If you own a car, one of the things you should know is how and how long does it take to replace a car battery. Of course, you can always bring your car to an auto service center. But, it is always a big plus if you know how to do it yourself.
How long does a car battery replacement take? It actually depends on the type of car, but, normally, it will only take less than 30 minutes to replace a car battery.
How Do You Know That Your Car Battery Needs To Be Replaced?
A large majority of cars manufactured after the mid-50s are equipped with 12-volt rechargeable lead-acid batteries. These batteries contain lead plates (negative and positive), separators and electrolyte, a solution made of water and sulphuric acid.
The main function of your car battery is to start up your car and to provide power to some of the car’s electronic accessories while it is parked. It uses its charge to accomplish these functions. When the car is being driven, the alternator takes over the function of powering the electrical system as well as recharging the battery.
As time passes, a battery’s ability to hold a charge diminishes and its capacity decreases. There will come a day when your car will just refuse to start, and, it is most likely to happen during the cold season. Of course, the immediate remedy is to jump-start the engine, which is not a very good idea, especially if you do it quite often.
To prevent this unfortunate scenario, you should already replace your car battery before its capacity deteriorates to a critical point.
Generally, car batteries are given a lifespan of three to five years. But with proper and maintenance, their service life can be extended. If you keep your battery always fully charged and you drive it daily, you can prolong its life. But, if your car is parked for extended periods more often than it is driven, your battery could fail sooner.
Also, a battery gradually loses its efficiency each time you charge it. After three years, nearly all car batteries start to become unreliable. This could cause some serious reliability and safety problems.
Signs Of A Battery Nearing Its End
It is easy to detect if your battery is approaching the end of its lifetime. There are discernible signs that will alert you of its impending demise. Here are the giveaways:
1.The engine cranks but it does not start
When you turn the ignition, and the engine cranks up but does not start it could be caused by several things; a defective starter, poor fuel pressure or a dead or dying battery. In a lot of cases, the battery is the culprit.
When this happens, the immediate solution is to jump-start it. This would give you a few worry-free days, but if it is the battery, it could happen again soon. The most prudent thing to do is to already think of replacing the battery.
2. The engine does not crank and start and the lights don’t work
When the engine refuses to crank up and start when you turn on the ignition, and even the lights – headlights, dome light, dashboard light, etc- don’t work, the most probable cause is a weak or dead battery.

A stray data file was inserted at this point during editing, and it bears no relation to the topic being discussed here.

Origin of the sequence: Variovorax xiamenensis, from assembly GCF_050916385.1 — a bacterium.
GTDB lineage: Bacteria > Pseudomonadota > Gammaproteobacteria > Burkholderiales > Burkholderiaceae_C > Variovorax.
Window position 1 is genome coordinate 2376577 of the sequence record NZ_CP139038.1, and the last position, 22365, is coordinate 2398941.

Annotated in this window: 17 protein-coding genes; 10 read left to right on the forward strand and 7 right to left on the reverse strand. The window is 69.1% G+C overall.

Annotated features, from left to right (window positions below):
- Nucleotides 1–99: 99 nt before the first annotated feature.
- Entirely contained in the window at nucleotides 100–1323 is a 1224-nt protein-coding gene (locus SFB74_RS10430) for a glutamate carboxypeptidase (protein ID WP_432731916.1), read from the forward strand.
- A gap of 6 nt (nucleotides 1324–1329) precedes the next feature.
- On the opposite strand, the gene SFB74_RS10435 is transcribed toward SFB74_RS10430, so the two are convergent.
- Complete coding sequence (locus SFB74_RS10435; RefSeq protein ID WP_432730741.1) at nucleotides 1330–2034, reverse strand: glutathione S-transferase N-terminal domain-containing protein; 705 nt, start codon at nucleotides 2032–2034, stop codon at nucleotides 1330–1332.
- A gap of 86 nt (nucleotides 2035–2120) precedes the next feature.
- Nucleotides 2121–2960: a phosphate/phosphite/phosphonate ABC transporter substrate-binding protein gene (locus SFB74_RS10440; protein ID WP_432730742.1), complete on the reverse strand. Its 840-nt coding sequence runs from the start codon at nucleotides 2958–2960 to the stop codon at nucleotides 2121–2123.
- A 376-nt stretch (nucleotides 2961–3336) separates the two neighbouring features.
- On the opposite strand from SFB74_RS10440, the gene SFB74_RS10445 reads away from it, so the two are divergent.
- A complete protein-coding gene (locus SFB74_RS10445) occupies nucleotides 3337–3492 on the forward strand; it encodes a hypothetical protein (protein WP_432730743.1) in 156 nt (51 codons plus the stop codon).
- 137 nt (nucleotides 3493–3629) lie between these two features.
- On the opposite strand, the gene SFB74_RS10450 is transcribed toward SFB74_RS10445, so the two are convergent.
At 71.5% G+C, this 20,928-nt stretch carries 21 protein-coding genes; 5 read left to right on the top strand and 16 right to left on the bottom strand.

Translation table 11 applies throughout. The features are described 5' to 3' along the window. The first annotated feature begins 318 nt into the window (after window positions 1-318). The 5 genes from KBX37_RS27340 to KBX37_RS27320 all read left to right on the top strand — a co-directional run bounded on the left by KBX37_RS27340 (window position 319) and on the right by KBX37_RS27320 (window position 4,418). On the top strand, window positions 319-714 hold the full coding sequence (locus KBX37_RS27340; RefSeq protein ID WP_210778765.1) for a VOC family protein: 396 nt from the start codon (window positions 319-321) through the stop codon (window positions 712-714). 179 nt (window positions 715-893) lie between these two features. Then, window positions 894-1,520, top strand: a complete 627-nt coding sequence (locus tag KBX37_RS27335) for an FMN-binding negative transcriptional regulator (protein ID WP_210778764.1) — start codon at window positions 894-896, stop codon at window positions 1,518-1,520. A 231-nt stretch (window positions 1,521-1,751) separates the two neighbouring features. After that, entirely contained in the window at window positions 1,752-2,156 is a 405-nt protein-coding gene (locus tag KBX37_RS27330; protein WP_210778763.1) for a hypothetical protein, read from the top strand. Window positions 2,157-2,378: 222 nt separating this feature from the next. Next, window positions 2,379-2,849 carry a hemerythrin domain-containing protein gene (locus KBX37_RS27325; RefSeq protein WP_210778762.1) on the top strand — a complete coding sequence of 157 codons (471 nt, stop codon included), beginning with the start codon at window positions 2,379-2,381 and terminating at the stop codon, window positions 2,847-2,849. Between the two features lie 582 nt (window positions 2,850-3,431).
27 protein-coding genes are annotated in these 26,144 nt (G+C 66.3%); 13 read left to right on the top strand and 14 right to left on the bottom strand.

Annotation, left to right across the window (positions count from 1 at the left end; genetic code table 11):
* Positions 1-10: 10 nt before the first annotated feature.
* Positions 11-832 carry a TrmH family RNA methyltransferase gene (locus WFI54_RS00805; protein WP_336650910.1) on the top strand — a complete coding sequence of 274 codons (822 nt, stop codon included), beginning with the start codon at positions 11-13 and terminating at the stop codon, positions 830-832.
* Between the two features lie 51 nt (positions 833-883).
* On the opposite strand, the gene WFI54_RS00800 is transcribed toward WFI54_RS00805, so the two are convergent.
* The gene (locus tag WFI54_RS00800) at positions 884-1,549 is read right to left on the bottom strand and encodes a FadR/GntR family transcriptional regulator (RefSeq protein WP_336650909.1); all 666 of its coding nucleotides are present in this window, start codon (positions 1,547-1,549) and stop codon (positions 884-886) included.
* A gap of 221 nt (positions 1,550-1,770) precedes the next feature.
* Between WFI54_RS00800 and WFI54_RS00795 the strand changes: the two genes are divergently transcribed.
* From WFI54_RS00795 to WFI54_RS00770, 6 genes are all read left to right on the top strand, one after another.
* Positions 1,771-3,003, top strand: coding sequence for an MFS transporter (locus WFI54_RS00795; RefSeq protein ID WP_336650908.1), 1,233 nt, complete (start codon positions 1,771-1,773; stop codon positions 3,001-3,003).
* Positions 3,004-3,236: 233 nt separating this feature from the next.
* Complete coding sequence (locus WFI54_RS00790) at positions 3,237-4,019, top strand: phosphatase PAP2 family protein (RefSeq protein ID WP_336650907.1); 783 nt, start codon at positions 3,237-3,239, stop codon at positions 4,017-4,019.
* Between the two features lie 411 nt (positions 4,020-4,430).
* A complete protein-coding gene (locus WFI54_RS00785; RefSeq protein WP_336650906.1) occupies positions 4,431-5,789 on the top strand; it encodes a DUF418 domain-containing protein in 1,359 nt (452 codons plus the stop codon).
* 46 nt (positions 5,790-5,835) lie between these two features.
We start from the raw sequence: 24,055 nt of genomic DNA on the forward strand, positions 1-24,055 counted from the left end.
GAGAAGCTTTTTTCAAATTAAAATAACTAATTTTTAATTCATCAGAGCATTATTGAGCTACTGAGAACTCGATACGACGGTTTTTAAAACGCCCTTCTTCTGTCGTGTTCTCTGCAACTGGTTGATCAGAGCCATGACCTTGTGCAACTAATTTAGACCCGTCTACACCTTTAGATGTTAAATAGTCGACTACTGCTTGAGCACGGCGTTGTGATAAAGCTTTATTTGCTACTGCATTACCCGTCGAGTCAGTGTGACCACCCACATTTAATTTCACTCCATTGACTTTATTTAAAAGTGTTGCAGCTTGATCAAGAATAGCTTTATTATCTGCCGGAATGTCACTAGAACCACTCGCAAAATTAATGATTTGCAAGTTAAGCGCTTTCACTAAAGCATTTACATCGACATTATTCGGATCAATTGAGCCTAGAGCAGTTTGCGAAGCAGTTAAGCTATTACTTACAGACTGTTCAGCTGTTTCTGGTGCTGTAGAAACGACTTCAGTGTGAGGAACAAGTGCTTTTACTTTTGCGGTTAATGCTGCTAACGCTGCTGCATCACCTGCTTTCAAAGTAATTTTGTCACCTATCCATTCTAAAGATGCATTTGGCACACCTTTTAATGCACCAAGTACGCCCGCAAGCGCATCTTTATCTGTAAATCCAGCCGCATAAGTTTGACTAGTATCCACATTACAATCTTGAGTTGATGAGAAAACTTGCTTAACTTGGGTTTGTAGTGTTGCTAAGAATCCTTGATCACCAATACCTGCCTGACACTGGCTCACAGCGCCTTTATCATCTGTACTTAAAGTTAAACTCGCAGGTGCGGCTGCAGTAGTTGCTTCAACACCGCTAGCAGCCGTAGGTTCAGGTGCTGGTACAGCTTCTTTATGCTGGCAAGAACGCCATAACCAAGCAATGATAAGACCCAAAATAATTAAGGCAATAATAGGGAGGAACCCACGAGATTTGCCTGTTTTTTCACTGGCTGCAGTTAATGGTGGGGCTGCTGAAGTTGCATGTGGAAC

When the car is parked and the alternator is not working, the electrical system draws power from the battery. If the engine is dead and the lights are dim or are completely inoperable, the battery must be in a very serious condition.
3. Intermittent starting up problem
One morning you have no difficulty starting the engine, but the next morning it refuses to start. If this scenario gets repeated several times during the week, the problem could be:
a. The battery terminals. They could either be calcified, corroded, broken or loose.
Calcification and corrosion of battery terminals are two of the most serious causes of sulfation, a cause of an early demise of a battery.
b. There is a parasitic drain in your car. This means that an electrical accessory which is to be turned off when you switch off the ignition continues to draw power from the battery.
A parasitic drain could drain your battery below the full discharge that could kill it.
4. Slow cranking or extra effort or energy needed to crank the engine in the morning
Batteries have an assigned CCA or cold cranking amps needed to crank up your engine in the morning. If you are frequently applying more energy, turning the ignition several times to rev up the engine, at the start of the day, in all probability, this situation is caused by either battery terminal issues or a parasitic draw.
If this happens regularly, your car battery must be nearing its death.
5. When you have boosted the engine or jump-started it three or more times in a week
Frequently jump-starting a battery could cause serious damage to a battery. A battery that is being boosted three times a week already needs a replacement. Frequent jump-starting could not only ruin a battery, but it could also damage the alternator.
How long does it take to replace a car battery is easy to answer if you are doing the replacement work yourself. It may take a shorter time if done by experienced mechanics, but doing it yourself will give you more satisfaction and a feeling of accomplishment.